Macbeth: Act 5, Scene 8
1Why should I play the Roman fool, and die
2On mine own sword? Whiles I see lives, the gashes
3Do better upon them.
Turn, hell-hound, turn!
4Of all men else I have avoided thee:
5But get thee back; my soul is too much charged
6With blood of thine already.
I have no words:
7My voice is in my sword, thou bloodier villain
8Than terms can give thee out!
Thou losest labour.
9As easy mayst thou the intrenchant air
10With thy keen sword impress as make me bleed.
11Let fall thy blade on vulnerable crests;
12I bear a charmed life, which must not yield
13To one of woman born.
Despair thy charm,
14And let the angel whom thou still hast served
15Tell thee, Macduff was from his mother's womb
17Accursed be that tongue that tells me so,
18For it hath cow'd my better part of man!
19And be these juggling fiends no more believed,
20That palter with us in a double sense;
21That keep the word of promise to our ear,
22And break it to our hope. I'll not fight with thee.
23Then yield thee, coward,
24And live to be the show and gaze o' the time.
25We'll have thee, as our rarer monsters are,
26Painted on a pole, and underwrit,
27"Here may you see the tyrant."
I will not yield,
28To kiss the ground before young Malcolm's feet,
29And to be baited with the rabble's curse.
30Though Birnam wood be come to Dunsinane,
31And thou opposed, being of no woman born,
32Yet I will try the last. Before my body
33I throw my warlike shield. Lay on, Macduff,
34And damn'd be him that first cries, "Hold, enough!"
Exeunt fighting. Alarums.
Enter fighting, and MACBETH slain.
[MACDUFF drags away the body of MACBETH.]
Retreat and flourish. Enter, with drum and colours,
MALCOLM, SIWARD, ROSS, Thanes, and Soldiers.
35I would the friends we miss were safe arrived.
36Some must go off; and yet, by these I see,
37So great a day as this is cheaply bought.
38Macduff is missing, and your noble son.
39Your son, my lord, has paid a soldier's debt.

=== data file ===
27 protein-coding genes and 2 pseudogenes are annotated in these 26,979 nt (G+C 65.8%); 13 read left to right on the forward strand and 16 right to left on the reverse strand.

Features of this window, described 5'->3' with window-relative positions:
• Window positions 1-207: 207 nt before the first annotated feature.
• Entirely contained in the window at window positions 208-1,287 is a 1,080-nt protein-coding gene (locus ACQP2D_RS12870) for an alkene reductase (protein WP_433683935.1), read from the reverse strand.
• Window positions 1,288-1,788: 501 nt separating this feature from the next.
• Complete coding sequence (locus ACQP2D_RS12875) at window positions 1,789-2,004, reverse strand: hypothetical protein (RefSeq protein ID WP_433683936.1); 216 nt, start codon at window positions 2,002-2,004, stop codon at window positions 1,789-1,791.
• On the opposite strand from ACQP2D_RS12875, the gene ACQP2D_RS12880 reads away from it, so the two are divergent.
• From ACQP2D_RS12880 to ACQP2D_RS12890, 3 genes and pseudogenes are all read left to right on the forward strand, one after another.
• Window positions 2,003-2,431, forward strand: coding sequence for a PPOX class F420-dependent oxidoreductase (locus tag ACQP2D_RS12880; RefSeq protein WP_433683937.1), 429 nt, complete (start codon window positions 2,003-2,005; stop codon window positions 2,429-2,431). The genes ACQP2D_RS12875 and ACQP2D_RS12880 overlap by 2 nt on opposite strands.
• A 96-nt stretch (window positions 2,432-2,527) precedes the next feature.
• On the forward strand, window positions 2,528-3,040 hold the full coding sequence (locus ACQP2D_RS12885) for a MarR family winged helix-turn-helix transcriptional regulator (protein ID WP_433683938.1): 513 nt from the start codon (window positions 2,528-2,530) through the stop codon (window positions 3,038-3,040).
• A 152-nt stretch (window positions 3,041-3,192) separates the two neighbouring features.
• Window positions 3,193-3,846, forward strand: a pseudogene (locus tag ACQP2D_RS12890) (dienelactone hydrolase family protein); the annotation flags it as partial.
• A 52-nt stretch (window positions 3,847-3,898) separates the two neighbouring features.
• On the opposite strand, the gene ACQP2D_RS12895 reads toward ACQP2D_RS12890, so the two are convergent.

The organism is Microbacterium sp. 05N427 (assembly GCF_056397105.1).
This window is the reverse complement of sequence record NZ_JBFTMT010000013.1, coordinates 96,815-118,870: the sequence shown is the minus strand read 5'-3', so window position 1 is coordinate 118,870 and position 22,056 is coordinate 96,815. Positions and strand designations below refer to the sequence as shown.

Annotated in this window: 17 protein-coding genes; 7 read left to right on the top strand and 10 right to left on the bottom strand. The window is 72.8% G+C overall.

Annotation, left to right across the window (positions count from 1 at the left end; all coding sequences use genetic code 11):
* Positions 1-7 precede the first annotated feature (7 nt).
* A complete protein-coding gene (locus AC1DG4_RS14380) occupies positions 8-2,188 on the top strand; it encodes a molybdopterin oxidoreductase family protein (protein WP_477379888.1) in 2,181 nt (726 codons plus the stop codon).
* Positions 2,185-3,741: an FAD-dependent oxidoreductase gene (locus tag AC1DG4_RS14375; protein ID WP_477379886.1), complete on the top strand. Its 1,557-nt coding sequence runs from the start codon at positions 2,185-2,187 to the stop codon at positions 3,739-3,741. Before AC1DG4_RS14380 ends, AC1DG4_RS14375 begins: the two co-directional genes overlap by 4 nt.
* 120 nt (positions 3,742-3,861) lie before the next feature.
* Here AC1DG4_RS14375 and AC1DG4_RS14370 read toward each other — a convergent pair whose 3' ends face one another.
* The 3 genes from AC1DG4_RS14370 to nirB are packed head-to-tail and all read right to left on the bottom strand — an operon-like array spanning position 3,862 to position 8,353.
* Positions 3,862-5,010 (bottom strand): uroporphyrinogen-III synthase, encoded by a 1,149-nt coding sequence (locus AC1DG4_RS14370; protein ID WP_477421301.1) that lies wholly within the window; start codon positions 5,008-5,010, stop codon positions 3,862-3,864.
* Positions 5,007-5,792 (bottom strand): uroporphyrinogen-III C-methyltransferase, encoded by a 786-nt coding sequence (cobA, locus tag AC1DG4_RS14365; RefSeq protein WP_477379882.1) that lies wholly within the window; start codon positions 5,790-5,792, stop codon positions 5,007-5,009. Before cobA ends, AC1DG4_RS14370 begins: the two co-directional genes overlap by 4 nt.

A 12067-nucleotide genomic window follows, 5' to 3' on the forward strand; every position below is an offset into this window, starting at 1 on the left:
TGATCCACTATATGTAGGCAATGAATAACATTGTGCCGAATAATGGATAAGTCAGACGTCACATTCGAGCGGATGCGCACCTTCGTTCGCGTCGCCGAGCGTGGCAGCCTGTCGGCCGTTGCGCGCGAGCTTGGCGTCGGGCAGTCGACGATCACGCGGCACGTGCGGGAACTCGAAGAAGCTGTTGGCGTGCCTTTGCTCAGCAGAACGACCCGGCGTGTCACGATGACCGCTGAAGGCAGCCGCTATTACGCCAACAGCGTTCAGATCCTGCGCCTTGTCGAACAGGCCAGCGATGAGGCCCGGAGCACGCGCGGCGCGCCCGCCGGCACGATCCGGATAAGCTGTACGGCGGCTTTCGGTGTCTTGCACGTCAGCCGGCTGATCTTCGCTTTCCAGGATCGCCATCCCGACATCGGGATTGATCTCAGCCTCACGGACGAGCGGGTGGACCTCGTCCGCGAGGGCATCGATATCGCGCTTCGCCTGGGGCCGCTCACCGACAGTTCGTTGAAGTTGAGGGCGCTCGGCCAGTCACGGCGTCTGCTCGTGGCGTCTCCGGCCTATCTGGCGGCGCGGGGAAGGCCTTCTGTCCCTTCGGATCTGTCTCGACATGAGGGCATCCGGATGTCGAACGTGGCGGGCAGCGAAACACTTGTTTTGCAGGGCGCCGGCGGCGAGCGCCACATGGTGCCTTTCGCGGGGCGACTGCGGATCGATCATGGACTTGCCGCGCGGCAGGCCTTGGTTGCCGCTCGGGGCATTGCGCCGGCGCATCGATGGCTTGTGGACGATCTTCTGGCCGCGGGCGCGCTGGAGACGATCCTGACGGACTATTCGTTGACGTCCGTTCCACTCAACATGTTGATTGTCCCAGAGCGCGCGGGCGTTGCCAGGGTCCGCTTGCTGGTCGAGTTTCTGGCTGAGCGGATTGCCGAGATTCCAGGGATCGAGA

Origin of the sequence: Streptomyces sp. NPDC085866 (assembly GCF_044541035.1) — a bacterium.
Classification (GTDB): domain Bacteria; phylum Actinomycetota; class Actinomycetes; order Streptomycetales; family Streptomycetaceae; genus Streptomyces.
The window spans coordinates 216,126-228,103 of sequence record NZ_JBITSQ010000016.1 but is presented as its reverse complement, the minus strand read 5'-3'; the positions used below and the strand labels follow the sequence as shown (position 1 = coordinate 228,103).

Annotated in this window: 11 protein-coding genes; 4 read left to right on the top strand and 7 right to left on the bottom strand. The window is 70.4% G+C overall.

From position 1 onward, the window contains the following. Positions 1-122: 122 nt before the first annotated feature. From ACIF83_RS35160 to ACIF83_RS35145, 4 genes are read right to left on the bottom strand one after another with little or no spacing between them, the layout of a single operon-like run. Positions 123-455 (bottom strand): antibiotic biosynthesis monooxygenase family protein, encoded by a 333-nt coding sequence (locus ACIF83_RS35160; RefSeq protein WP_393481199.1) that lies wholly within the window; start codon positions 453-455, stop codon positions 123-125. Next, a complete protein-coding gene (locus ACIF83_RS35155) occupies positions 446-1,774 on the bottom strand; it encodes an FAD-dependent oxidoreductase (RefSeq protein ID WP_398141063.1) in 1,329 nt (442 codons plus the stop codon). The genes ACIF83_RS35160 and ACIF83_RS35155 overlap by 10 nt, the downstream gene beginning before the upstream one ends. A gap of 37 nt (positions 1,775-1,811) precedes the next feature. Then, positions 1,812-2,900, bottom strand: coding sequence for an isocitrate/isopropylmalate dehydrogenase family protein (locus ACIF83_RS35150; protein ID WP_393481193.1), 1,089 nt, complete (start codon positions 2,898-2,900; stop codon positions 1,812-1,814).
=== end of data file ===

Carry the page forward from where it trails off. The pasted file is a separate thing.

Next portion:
40He only lived but till he was a man;
41The which no sooner had his prowess confirm'd
42In the unshrinking station where he fought,
43But like a man he died.
Then he is dead?
44Ay, and brought off the field. Your cause of sorrow
45Must not be measured by his worth, for then
46It hath no end.
Had he his hurts before?
47Ay, on the front.
Why then, God's soldier be he!
48Had I as many sons as I have hairs,
49I would not wish them to a fairer death.
50And so, his knell is knoll'd.
He's worth more sorrow,
51And that I'll spend for him.
He's worth no more;
52They say he parted well, and paid his score,
53And so, God be with him! Here comes newer comfort.
Enter MACDUFF with Macbeth's head.
54Hail, king! for so thou art. Behold, where stands
55The usurper's cursed head: the time is free.
56I see thee compass'd with thy kingdom's pearl,
57That speak my salutation in their minds;
58Whose voices I desire aloud with mine:
59Hail, King of Scotland!
60Hail, King of Scotland!
61We shall not spend a large expense of time
62Before we reckon with your several loves,
63And make us even with you. My thanes and kinsmen,
64Henceforth be earls, the first that ever Scotland
65In such an honour named. What's more to do,
66Which would be planted newly with the time,
67As calling home our exiled friends abroad
68That fled the snares of watchful tyranny;
69Producing forth the cruel ministers
70Of this dead butcher and his fiend-like queen,
71Who, as 'tis thought, by self and violent hands
72Took off her life; this, and what needful else
73That calls upon us, by the grace of Grace,
74We will perform in measure, time and place.
75So, thanks to all at once and to each one,
76Whom we invite to see us crown'd at Scone.
Flourish. Exeunt omnes.